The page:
The IPC is the international governing body for sports practised by athletes with motor disabilities and visual impairments. Its role is threefold: encouraging its members to develop para sports and social inclusion of people with disabilities through sport; overseeing the delivery of the Paralympic Games and other high‑level athletic competitions; and acting as the international federation for 10 para sports. The IPC has been working to make the world more inclusive through para sports for over 30 years and aims to enable athletes with disabilities to achieve sporting excellence and inspire and entertain the world.
The IPC was founded in Düsseldorf, Germany, on 22 September 1989, under the leadership of the founding President, Dr Robert Steadward. It was created to replace the International Co‑ordination Committee of World Sports Organizations for the Disabled (ICC), which had been created in 1982 at the initiative of International Olympic Committee (IOC) and remained active until March 1993.
Like the IOC, the IPC is an international non‑profit organisation formed of 184 National Paralympic Committees, including the French Paralympic and Sports Committee, international sports federations, and continental and international sports organisations for people with disabilities.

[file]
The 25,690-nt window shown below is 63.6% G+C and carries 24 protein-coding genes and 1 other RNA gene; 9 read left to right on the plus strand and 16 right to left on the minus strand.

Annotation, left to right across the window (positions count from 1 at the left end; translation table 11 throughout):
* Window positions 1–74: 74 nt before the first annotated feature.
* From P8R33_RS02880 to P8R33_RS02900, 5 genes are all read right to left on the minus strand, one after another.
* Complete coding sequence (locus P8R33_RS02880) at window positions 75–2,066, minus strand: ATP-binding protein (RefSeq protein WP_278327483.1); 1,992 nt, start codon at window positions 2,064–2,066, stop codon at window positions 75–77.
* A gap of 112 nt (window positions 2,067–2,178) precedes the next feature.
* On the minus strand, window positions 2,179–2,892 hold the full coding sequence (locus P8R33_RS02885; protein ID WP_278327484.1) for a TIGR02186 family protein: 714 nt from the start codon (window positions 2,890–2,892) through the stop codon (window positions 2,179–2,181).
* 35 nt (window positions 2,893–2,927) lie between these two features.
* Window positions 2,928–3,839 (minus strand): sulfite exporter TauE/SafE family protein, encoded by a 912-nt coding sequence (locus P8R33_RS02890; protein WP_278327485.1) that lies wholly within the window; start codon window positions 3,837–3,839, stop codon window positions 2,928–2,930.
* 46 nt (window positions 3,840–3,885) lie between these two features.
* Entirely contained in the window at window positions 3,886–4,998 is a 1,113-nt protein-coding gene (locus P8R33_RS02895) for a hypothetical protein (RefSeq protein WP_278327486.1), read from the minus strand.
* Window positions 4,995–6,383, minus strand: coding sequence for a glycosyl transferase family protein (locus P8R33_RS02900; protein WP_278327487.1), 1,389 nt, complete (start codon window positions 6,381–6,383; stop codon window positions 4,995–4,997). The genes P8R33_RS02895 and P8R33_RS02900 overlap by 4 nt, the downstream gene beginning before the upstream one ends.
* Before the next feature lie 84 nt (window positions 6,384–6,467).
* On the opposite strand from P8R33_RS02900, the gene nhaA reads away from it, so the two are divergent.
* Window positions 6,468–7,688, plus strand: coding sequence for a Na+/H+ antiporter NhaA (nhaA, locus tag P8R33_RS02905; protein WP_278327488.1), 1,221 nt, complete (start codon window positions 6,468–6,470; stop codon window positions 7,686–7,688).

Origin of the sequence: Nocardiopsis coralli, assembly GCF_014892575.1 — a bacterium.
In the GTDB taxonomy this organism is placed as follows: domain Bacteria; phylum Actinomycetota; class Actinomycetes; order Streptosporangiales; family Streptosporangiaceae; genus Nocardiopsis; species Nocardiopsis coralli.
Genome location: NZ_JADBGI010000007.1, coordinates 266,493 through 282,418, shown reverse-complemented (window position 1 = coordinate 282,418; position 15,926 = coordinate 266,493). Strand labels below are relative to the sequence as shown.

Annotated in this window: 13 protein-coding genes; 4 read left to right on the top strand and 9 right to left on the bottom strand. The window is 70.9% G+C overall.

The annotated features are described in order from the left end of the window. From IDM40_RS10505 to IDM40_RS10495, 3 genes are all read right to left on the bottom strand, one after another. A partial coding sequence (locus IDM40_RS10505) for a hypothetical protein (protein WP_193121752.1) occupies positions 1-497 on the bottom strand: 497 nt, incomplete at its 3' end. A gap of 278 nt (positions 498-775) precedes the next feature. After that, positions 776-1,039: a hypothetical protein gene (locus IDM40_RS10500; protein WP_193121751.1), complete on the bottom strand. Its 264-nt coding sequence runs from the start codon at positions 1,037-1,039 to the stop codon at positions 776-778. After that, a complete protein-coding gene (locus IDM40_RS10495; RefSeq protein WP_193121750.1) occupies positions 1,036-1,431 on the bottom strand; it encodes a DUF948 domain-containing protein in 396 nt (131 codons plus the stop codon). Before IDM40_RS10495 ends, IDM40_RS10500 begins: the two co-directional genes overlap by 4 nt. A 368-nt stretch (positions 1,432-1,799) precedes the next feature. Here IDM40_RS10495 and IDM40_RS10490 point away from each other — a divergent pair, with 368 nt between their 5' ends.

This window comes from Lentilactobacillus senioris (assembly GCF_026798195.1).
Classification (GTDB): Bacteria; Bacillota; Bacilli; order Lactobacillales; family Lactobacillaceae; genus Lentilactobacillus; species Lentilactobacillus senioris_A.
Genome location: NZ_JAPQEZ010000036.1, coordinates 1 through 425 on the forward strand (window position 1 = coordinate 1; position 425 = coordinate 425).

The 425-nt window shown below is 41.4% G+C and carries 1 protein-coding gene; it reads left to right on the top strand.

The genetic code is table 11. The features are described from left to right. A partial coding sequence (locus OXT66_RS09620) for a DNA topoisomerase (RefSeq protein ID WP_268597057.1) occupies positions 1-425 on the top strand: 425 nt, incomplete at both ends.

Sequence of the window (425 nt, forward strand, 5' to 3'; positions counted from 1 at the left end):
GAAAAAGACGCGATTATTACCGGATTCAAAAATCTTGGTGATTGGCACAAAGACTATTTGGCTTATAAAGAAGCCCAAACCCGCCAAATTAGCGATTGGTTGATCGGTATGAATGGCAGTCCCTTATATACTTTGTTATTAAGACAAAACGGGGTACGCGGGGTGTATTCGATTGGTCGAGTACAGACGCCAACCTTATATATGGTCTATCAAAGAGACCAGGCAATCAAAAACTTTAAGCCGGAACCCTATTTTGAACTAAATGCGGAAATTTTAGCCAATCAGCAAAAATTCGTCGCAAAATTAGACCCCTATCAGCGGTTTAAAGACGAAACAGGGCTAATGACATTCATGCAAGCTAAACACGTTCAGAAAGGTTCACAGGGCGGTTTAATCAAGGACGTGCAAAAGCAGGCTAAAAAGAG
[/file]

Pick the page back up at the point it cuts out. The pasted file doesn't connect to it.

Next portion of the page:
The values of the Paralympic movement are courage, determination, inspiration and equality. The symbol of the Paralympic Games is made up of three “agitos” in red, blue and green, positioned in a circular formation on a white background. Each agito (Latin for “I move”) symbolises movement and underlines the role of the IPC in bringing together athletes from all over the world.
In 1999, the IPC moved to Bonn, where it now employs over 110 people.
Holding the Olympic and Paralympic Games in the same cities
In 2001, Sir Philip Craven took over as IPC President, replacing Dr Robert Steadward. That same year, the IOC and the IPC signed an agreement guaranteeing and protecting the organisation of the Paralympic Games and ensuring that, from the Games in Beijing in 2008, the Paralympic Games would always be held shortly after the Olympic Games and use the same sporting venues and facilities. Every host city selected to hold the Olympic Games will therefore also organise the Paralympic Games.
In 2012, the IOC and the IPC signed an extension to the agreement, ensuring that the IOC would continue to support the IPC and the Paralympic Games until 2020. In 2016, a new cooperation agreement was established, linking the two organisations again until 2032.
At the IPC General Assembly in 2017, Andrew Parsons succeeded Sir Philip Craven as IPC President.